In the sport of tennis, it is extremely beneficial for you to maintain and improve your footwork. You need to be able to get to the ball by chasing it down with your feet. You need to be able to set yourself up for the shot with good feet placement and form, and lastly, you need to diversify your movement whether it be a lateral step, a forward step, or a split step.
I have taken some ideas from other coaches around the internet and from my personal experience and have suggested some specific tennis footwork drills to utilize in order to increase mobility.
Most of the footwork drills that you will be practicing cannot be done without an agility ladder. There are some very inexpensive ladders on the market and a quick Amazon.com search reveals that you can find one from anywhere from $10 to $20. Cones will cost you the same if not cheaper. I would HIGHLY recommend anyone who is reading this to purchase a ladder and cones as an investment to help with these drills.
Side Shuffle/Lateral Movement
Lateral Movement is probably the #1 style of movement that will be used in tennis. You will constantly be at the baseline moving to the right and to the left over and over again. There’s a potential to run multiple miles in a tennis match. You must be well prepared, energized and ready to move. The following Footwork Drills will prepare your body for fast, explosive movements that will prepare you for tennis practice and matches.
– Two Shuffle Feet in Each Box
Work from one side to the other by placing two feet in each box all the way through the ladder
(Make sure that you’re doing 5 sets right and left both ways, make sure you keep the arms tight together)
– Crossover Step
Work from one side of the ladder to the other by crossing over each foot and placing one foot in each box.
(Do 5 sets with 10 seconds in between each set. Make sure your arms are close to your body tight together)
– Two In Two Out
Work from one side to the other making sure you step both feet in and both feet out in each box at a fast rate.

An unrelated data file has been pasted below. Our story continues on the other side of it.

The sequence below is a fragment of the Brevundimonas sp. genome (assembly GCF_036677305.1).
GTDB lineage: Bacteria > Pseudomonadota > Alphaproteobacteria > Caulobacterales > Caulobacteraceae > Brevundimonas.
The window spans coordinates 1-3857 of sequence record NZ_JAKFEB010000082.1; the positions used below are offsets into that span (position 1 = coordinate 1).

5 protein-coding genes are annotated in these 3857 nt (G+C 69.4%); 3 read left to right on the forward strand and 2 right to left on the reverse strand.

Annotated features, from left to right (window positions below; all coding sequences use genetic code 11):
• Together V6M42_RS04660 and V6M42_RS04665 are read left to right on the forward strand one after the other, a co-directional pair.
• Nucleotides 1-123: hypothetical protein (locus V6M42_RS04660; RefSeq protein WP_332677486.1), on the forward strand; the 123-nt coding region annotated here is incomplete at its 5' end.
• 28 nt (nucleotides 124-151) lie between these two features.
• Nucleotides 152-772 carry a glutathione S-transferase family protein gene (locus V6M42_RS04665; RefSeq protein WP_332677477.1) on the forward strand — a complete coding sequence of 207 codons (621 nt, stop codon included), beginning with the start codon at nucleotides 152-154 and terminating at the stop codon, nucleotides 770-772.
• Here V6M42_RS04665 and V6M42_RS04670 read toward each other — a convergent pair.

(Make sure your arms are close to your body tight together)
– In and Out Jumps
Work from left to right making sure both feet land in the box and jump out and take two quick jumps before jumping back in.
– Rotation Drill
Set up two cones in the middle of the lines from the center hash mark to the baseline, with either the ball-machine or a partner feeding, circle each cone and stroke a forehand and follow back and stroke a backhand, shuffling each way.
The Split step is a very important type of footwork ability for tennis players. Part of the reason it is so important is that it is an anticipatory movement that you ideally make as your opponent is hitting the ball. If practiced correctly it will help your agility all over the court and explosiveness to the ball.
A proper Split step is performed by jumping 1 to 2 inches above the ground, ideally, it is timed at your opponents moment of contact with the ball.
As you can see, once you are in the air you have to spread your legs apart, and the width of this spread varies by player to player. You would essentially want a gap of about shoulder-width apart to spread your legs during the split step. Upon landing, you need to be ready to explode towards the ball with complete force. As a rule of thumb it is essential that you bend your knees in order give yourself more stability.